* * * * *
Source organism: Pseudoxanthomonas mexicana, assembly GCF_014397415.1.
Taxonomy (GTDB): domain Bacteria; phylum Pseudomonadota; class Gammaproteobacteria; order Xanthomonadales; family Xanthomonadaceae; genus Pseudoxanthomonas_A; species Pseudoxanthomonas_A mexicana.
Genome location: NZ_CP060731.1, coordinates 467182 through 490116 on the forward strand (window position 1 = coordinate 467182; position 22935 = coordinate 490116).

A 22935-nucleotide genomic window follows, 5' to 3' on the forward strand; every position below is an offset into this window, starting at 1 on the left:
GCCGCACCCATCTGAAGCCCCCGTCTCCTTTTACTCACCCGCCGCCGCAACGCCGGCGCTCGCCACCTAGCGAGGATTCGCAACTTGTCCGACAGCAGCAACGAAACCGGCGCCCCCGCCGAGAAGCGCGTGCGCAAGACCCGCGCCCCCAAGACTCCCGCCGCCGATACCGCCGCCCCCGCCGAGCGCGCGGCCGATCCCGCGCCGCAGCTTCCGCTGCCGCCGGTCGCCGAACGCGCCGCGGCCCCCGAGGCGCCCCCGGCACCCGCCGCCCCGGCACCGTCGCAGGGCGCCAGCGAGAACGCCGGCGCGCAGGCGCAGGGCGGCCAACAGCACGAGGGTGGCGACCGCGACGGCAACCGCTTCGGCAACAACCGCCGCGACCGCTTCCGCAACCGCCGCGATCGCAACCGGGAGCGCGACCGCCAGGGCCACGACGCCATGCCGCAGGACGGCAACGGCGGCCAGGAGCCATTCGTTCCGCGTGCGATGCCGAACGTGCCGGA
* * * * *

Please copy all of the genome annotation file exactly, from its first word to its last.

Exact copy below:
Source organism: Pseudoxanthomonas mexicana, assembly GCF_014397415.1.
Taxonomy (GTDB): domain Bacteria; phylum Pseudomonadota; class Gammaproteobacteria; order Xanthomonadales; family Xanthomonadaceae; genus Pseudoxanthomonas_A; species Pseudoxanthomonas_A mexicana.
Genome location: NZ_CP060731.1, coordinates 467182 through 490116 on the forward strand (window position 1 = coordinate 467182; position 22935 = coordinate 490116).

A 22935-nucleotide genomic window follows, 5' to 3' on the forward strand; every position below is an offset into this window, starting at 1 on the left:
GCCGCACCCATCTGAAGCCCCCGTCTCCTTTTACTCACCCGCCGCCGCAACGCCGGCGCTCGCCACCTAGCGAGGATTCGCAACTTGTCCGACAGCAGCAACGAAACCGGCGCCCCCGCCGAGAAGCGCGTGCGCAAGACCCGCGCCCCCAAGACTCCCGCCGCCGATACCGCCGCCCCCGCCGAGCGCGCGGCCGATCCCGCGCCGCAGCTTCCGCTGCCGCCGGTCGCCGAACGCGCCGCGGCCCCCGAGGCGCCCCCGGCACCCGCCGCCCCGGCACCGTCGCAGGGCGCCAGCGAGAACGCCGGCGCGCAGGCGCAGGGCGGCCAACAGCACGAGGGTGGCGACCGCGACGGCAACCGCTTCGGCAACAACCGCCGCGACCGCTTCCGCAACCGCCGCGATCGCAACCGGGAGCGCGACCGCCAGGGCCACGACGCCATGCCGCAGGACGGCAACGGCGGCCAGGAGCCATTCGTTCCGCGTGCGATGCCGAACGTGCCGGA